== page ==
“This is a new field,” says Weissman. “We are learning what kinds of stem cells can regenerate which kinds of failing organs. But we always remember that our first goal is to do no harm. That’s why we begin our tests in animals before moving into early phase clinical trials in humans, and at every stage we verify the solidity and reproducibility of the science and that the investigators have no potential commercial or personal conflicts of interest that could influence the outcome of the trials. Any attempt to commercialize unproven treatments in the absence of independent or regulatory oversight endangers not only the lives of those who receive the treatments, but also the entire field of regenerative medicine.”

The precarious nature of a field balanced on the edge of a scientific frontier is illustrated by the fate of gene therapy. In the early ’90s the technique, which relies on cells engineered to express genes that are missing or faulty, was viewed as a promising treatment for a variety of diseases. But the 1999 death of 18-year-old Jesse Gelsinger after his inclusion in a gene therapy trial led by the University of Pennsylvania set the field back immeasurably, says Weissman. [See a Q&A with Gelsinger’s father]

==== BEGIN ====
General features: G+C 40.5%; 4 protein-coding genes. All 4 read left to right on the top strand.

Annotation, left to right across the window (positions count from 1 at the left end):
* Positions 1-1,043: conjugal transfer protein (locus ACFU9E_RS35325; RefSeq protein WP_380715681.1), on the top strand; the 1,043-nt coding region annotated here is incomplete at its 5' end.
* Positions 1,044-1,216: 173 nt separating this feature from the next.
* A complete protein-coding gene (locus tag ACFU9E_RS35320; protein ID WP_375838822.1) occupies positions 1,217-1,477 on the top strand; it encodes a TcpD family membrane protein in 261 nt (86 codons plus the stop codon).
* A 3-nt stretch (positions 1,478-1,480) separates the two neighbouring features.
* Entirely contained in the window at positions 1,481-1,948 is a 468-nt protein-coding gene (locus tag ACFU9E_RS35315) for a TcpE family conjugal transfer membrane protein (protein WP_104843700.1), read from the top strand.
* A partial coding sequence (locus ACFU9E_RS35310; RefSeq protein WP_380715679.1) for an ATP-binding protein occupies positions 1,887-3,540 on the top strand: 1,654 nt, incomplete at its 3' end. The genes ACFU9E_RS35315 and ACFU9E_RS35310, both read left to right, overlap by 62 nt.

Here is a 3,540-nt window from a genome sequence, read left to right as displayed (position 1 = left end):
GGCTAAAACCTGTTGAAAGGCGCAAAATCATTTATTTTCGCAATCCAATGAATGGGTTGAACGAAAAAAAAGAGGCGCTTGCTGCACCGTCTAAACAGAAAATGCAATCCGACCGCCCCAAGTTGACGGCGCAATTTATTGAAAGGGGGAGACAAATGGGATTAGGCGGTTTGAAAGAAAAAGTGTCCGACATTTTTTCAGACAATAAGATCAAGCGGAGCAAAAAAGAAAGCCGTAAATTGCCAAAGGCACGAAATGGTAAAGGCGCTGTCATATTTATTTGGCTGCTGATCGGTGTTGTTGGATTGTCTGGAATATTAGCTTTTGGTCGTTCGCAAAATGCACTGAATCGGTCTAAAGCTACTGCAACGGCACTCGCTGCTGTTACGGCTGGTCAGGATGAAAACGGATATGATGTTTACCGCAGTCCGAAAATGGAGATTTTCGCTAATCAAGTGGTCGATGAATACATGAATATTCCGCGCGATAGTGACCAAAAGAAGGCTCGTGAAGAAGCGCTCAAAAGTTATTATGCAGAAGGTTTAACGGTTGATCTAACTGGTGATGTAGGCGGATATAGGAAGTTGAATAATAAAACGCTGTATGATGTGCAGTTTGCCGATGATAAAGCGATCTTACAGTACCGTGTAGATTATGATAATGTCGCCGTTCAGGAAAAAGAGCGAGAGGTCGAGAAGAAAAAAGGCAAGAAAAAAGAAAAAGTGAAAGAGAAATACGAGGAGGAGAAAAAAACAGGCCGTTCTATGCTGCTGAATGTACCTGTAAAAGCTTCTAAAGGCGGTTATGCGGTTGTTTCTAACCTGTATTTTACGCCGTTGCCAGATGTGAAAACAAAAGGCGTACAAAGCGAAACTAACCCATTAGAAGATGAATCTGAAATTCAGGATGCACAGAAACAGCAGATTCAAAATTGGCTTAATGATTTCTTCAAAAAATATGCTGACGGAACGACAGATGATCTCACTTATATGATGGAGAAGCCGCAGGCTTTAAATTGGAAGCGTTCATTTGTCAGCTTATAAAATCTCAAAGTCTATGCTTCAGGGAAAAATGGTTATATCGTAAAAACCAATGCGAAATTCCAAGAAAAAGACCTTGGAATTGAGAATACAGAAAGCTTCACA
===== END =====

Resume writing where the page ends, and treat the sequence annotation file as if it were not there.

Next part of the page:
Without appropriate regulation and enforcement to stop the global marketing of unproven stem cell treatments, he and others fear a similar outcome for stem cell science. But it will take work to teach patients what’s truly at stake. And in the meantime the clinics themselves perpetuate the confusion to their advantage with arguments that on the surface seem eminently reasonable.

“They are very logical,” says Loring. “If it weren’t for the fact that I’m a really educated scientist, it would all make sense to me. But they don’t show evidence that their treatment works; they just say it should. It’s really hard to argue when there are no facts involved.”

“A plurality of anecdotes does not constitute evidence,” says Sipp. “Just because people swear up and down that something works doesn’t make it true.”


E-mail Krista Conger